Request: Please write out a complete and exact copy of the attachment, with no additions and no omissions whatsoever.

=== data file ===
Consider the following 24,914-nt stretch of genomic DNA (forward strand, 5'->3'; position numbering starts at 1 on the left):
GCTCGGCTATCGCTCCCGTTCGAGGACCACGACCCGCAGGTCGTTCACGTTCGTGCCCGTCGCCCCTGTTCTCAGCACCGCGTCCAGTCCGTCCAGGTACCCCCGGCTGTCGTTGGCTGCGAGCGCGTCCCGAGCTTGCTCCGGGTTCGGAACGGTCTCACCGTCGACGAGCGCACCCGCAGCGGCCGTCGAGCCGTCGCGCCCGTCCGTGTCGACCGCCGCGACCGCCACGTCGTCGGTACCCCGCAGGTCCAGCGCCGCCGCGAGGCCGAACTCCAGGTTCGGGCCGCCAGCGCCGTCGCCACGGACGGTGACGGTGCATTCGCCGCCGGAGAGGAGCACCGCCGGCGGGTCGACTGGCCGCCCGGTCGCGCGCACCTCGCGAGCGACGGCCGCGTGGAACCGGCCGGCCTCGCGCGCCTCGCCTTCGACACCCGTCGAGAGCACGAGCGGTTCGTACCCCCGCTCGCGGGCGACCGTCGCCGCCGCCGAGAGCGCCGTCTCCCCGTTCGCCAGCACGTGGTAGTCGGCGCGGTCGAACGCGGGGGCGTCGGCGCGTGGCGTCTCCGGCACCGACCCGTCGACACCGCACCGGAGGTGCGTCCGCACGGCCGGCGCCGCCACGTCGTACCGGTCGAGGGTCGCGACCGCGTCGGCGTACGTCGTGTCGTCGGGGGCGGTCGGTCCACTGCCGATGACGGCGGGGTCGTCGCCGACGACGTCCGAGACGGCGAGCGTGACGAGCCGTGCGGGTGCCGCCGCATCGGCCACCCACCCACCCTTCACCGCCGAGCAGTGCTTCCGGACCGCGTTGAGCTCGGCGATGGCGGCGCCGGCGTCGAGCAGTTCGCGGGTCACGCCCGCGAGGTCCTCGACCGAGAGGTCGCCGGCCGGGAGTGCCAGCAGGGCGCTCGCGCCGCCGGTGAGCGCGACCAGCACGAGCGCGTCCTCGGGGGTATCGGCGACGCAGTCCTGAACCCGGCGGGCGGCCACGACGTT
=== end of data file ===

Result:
Consider the following 24,914-nt stretch of genomic DNA (forward strand, 5'->3'; position numbering starts at 1 on the left):
GCTCGGCTATCGCTCCCGTTCGAGGACCACGACCCGCAGGTCGTTCACGTTCGTGCCCGTCGCCCCTGTTCTCAGCACCGCGTCCAGTCCGTCCAGGTACCCCCGGCTGTCGTTGGCTGCGAGCGCGTCCCGAGCTTGCTCCGGGTTCGGAACGGTCTCACCGTCGACGAGCGCACCCGCAGCGGCCGTCGAGCCGTCGCGCCCGTCCGTGTCGACCGCCGCGACCGCCACGTCGTCGGTACCCCGCAGGTCCAGCGCCGCCGCGAGGCCGAACTCCAGGTTCGGGCCGCCAGCGCCGTCGCCACGGACGGTGACGGTGCATTCGCCGCCGGAGAGGAGCACCGCCGGCGGGTCGACTGGCCGCCCGGTCGCGCGCACCTCGCGAGCGACGGCCGCGTGGAACCGGCCGGCCTCGCGCGCCTCGCCTTCGACACCCGTCGAGAGCACGAGCGGTTCGTACCCCCGCTCGCGGGCGACCGTCGCCGCCGCCGAGAGCGCCGTCTCCCCGTTCGCCAGCACGTGGTAGTCGGCGCGGTCGAACGCGGGGGCGTCGGCGCGTGGCGTCTCCGGCACCGACCCGTCGACACCGCACCGGAGGTGCGTCCGCACGGCCGGCGCCGCCACGTCGTACCGGTCGAGGGTCGCGACCGCGTCGGCGTACGTCGTGTCGTCGGGGGCGGTCGGTCCACTGCCGATGACGGCGGGGTCGTCGCCGACGACGTCCGAGACGGCGAGCGTGACGAGCCGTGCGGGTGCCGCCGCATCGGCCACCCACCCACCCTTCACCGCCGAGCAGTGCTTCCGGACCGCGTTGAGCTCGGCGATGGCGGCGCCGGCGTCGAGCAGTTCGCGGGTCACGCCCGCGAGGTCCTCGACCGAGAGGTCGCCGGCCGGGAGTGCCAGCAGGGCGCTCGCGCCGCCGGTGAGCGCGACCAGCACGAGCGCGTCCTCGGGGGTATCGGCGACGCAGTCCTGAACCCGGCGGGCGGCCACGACGTT